International Wine Regions

Whether red, white, rose or otherwise, International wines are a perfect addition to any meal you are enjoying. Check out our International wines section and brush up on your viticulture knowledge.

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The Friuli-Venezia Giulia wine region is in the far northeastern corner of Italy. While it's not usually at the top of the list of Italian tourist attractions, it does produce a number of fine wines, mostly from small-scale wineries.

By Rosalind Jackson

Italy is world-famous for its wine, and little-explored Umbria is hiding some of the country's greatest treasures. Umbria's rich history and tradition offers many site-seeing opportunities for visitors -- and some really great wine.

By Libby Little

They say good things come in small packages. This might not always be true, of course, but it certainly applies to Italy's Aosta Valley wine region.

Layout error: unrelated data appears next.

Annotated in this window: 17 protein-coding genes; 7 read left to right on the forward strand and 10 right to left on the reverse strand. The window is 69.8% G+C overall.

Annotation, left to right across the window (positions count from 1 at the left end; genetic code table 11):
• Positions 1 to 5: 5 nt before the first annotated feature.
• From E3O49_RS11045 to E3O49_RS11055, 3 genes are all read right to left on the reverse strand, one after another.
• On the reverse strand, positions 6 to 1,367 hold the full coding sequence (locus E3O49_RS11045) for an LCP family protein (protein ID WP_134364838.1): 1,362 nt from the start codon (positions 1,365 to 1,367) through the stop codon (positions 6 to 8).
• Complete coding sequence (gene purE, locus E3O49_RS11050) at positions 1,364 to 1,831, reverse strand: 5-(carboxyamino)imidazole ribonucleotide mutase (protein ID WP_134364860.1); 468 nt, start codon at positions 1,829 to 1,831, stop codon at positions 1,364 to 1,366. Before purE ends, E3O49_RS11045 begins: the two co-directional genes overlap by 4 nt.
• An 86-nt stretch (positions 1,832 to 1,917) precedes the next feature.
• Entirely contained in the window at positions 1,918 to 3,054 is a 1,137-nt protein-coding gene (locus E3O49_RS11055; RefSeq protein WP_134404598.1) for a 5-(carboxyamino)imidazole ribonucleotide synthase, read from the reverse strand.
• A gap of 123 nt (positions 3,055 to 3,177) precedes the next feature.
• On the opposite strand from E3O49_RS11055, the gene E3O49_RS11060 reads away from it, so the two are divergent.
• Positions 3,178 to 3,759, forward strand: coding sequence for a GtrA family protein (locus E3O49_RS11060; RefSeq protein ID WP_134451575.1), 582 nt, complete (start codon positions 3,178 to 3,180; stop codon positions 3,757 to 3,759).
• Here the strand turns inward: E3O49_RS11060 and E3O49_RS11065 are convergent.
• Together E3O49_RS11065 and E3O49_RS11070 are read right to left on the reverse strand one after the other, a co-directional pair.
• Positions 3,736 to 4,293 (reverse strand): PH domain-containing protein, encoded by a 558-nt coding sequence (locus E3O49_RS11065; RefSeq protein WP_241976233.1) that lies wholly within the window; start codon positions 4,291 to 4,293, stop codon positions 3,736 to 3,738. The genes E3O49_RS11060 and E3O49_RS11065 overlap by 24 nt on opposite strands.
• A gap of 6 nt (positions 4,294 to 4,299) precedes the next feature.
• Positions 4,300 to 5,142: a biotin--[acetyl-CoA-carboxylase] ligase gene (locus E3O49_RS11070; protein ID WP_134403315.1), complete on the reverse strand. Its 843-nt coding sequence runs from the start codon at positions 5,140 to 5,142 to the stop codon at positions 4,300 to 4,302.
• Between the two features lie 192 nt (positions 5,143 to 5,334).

By Eleanor Duse

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Die-hard wine connoisseurs search the world for the best glass of wine, and they often find themselves in the Campania region of Italy.

By Libby Little

Whether you prefer red or white wine, Italy's Emilia-Romagna region delivers flavorful choices to delight your palate.

By Andrew Aguecheek

Potentially violent volcanic activity lies deep beneath Latium, one of the most important winemaking regions of Italy. It helps the area produce wonderfully distinctive grapes and wines.

By Eleanor Duse

When you're looking for great wine, Italy is a great place to be. The region of Molise is among the most obscure of Italy's wine-producing areas. With its sun-drenched hillsides, it has nearly ideal conditions for wine production.

By Andrew Aguecheek

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Visit the south of France and you'll find beautiful beaches, incredible landscapes, and an abundance of wine that just keeps getting better. Provence, which is located in the south of France, is actually France's oldest wine-producing region.

By Vivien Bullen

On the east coast of Italy, south of the boot cuff, in the temperate region known as the mezzogiorno, is Abruzzo.

By Eleanor Duse